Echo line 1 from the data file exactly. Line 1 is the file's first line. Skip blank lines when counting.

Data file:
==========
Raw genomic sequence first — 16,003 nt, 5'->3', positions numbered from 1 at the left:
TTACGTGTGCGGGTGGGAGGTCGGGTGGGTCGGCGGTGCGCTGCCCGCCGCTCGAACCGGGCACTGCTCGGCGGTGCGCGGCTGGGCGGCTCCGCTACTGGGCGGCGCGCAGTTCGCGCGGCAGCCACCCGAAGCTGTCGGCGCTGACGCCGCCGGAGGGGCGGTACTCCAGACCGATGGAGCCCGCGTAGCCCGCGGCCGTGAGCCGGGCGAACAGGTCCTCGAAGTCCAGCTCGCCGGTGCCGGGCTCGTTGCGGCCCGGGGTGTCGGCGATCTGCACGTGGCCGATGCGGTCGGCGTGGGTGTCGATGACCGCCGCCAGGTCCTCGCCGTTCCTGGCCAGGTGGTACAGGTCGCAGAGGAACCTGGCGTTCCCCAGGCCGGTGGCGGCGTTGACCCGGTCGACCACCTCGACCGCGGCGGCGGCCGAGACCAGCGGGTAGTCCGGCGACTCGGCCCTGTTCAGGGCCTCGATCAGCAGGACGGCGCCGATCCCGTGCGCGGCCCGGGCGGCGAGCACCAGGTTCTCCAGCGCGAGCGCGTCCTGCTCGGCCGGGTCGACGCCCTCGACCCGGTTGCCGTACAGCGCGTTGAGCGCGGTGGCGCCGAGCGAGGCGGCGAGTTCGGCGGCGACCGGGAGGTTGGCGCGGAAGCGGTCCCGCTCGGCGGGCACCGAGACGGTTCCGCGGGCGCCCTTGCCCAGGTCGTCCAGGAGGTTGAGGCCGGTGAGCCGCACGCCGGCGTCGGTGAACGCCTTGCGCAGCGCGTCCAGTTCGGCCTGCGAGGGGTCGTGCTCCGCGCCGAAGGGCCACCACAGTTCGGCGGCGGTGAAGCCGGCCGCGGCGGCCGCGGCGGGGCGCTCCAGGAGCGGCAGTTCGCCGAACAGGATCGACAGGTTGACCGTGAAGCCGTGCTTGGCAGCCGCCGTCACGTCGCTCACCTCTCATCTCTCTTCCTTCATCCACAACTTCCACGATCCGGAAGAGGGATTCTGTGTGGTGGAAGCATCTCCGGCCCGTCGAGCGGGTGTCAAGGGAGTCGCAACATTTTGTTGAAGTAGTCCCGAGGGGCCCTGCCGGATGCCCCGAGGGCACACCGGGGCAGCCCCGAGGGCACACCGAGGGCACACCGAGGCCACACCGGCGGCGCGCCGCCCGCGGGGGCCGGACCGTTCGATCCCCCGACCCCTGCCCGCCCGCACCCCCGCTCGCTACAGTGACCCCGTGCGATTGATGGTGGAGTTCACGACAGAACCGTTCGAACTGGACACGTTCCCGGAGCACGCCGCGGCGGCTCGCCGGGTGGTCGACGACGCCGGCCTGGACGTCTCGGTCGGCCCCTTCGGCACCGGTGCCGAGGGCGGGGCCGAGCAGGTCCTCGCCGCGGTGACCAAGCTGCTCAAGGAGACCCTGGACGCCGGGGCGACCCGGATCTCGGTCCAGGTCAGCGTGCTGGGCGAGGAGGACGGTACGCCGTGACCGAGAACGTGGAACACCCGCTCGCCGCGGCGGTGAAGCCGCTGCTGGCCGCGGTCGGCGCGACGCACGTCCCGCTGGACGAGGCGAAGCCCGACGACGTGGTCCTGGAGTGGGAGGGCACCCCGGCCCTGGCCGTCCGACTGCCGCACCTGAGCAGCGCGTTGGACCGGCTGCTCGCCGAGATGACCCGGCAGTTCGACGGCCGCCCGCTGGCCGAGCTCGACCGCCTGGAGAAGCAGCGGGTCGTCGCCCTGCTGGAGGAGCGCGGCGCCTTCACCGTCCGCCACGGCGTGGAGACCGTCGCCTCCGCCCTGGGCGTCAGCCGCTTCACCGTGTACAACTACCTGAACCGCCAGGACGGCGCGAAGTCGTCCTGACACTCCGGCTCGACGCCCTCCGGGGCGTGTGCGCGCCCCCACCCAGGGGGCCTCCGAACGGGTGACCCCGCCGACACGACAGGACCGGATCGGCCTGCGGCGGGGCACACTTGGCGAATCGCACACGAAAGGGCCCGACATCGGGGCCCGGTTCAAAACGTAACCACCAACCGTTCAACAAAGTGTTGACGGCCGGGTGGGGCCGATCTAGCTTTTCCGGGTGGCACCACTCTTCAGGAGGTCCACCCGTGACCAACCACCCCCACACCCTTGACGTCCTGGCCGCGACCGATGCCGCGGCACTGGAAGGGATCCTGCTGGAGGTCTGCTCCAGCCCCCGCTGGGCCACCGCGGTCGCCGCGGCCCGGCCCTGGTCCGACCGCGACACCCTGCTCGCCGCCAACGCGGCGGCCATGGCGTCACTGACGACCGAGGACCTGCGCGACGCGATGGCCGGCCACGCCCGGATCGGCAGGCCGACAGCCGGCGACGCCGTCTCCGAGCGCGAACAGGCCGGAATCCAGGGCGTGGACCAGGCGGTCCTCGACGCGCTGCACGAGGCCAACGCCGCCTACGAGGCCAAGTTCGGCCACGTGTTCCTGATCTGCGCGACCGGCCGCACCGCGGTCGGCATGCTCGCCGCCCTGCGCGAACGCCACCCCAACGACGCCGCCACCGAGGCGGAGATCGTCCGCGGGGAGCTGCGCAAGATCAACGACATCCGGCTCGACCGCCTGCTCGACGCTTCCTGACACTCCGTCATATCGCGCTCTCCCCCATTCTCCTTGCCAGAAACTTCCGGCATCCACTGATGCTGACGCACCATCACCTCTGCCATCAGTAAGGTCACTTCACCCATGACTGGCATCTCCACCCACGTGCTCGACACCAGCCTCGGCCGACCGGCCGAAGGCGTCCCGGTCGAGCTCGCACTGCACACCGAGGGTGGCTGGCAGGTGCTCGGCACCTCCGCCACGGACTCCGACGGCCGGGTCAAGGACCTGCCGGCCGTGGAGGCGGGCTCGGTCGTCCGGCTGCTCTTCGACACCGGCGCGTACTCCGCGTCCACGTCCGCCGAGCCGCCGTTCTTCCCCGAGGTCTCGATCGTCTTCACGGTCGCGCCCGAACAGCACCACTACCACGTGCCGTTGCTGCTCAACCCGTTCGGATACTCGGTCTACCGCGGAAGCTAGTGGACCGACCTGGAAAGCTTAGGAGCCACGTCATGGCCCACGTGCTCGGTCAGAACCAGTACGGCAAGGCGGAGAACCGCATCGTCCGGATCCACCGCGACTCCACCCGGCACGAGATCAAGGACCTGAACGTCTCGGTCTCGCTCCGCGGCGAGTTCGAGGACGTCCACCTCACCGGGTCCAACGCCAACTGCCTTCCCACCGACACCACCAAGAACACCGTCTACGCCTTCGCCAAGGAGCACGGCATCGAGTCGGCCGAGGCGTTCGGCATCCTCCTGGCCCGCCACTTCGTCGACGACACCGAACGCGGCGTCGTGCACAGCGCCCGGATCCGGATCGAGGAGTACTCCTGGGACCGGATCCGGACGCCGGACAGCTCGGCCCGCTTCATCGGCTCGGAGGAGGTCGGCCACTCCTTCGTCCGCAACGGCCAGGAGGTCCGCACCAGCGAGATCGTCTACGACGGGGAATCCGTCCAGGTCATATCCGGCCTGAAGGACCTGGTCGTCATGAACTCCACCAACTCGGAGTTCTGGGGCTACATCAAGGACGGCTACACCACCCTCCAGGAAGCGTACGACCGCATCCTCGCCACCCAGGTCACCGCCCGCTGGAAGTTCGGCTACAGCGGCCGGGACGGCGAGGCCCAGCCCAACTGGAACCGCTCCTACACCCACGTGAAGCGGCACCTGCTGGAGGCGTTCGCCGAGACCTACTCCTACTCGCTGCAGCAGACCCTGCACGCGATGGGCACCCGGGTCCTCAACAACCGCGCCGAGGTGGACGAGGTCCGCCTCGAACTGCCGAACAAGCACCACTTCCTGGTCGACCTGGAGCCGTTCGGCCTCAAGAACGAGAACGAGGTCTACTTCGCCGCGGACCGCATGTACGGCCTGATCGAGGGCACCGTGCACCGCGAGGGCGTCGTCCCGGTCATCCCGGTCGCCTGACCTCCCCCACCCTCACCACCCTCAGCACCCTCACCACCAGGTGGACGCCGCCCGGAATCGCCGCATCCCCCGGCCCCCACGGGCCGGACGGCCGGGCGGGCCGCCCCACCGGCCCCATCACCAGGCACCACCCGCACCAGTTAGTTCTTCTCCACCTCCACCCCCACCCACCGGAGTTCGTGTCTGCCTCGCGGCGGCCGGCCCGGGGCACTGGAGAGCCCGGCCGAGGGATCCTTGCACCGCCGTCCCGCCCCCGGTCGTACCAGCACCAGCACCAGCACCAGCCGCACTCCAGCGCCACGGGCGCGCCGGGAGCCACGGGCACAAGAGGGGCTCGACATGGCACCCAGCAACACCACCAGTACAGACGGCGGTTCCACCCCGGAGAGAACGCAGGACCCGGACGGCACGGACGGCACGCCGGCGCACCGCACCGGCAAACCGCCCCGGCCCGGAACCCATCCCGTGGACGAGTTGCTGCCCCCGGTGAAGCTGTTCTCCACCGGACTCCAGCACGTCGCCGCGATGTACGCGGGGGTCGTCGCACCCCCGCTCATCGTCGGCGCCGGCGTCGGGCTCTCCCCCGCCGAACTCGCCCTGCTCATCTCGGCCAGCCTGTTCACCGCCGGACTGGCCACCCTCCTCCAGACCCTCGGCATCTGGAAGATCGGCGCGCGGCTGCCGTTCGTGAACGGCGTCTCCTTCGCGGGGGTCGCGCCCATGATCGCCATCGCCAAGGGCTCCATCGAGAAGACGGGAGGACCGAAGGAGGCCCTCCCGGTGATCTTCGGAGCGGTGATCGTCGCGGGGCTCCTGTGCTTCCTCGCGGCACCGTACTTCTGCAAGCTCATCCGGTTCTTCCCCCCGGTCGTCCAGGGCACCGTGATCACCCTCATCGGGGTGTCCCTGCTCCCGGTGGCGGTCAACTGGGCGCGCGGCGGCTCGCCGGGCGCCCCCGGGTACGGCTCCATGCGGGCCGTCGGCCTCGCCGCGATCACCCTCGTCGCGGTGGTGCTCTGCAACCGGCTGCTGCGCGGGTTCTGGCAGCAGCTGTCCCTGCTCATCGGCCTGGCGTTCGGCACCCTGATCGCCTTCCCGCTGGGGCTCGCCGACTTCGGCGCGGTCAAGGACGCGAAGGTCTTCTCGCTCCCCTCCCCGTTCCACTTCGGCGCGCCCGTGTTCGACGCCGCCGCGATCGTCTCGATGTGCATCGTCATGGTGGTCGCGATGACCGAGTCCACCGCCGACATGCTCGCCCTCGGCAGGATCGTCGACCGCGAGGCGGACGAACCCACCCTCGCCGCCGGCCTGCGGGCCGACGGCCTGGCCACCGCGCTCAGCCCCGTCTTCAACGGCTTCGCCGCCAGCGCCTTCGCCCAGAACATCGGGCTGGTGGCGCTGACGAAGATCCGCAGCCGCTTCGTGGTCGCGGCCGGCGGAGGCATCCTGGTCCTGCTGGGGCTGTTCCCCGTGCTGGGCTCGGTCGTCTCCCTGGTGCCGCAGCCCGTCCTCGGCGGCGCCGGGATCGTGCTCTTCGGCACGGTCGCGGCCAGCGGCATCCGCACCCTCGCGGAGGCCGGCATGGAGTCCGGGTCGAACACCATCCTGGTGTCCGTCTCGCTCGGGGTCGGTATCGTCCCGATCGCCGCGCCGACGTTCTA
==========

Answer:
Raw genomic sequence first — 16,003 nt, 5'->3', positions numbered from 1 at the left: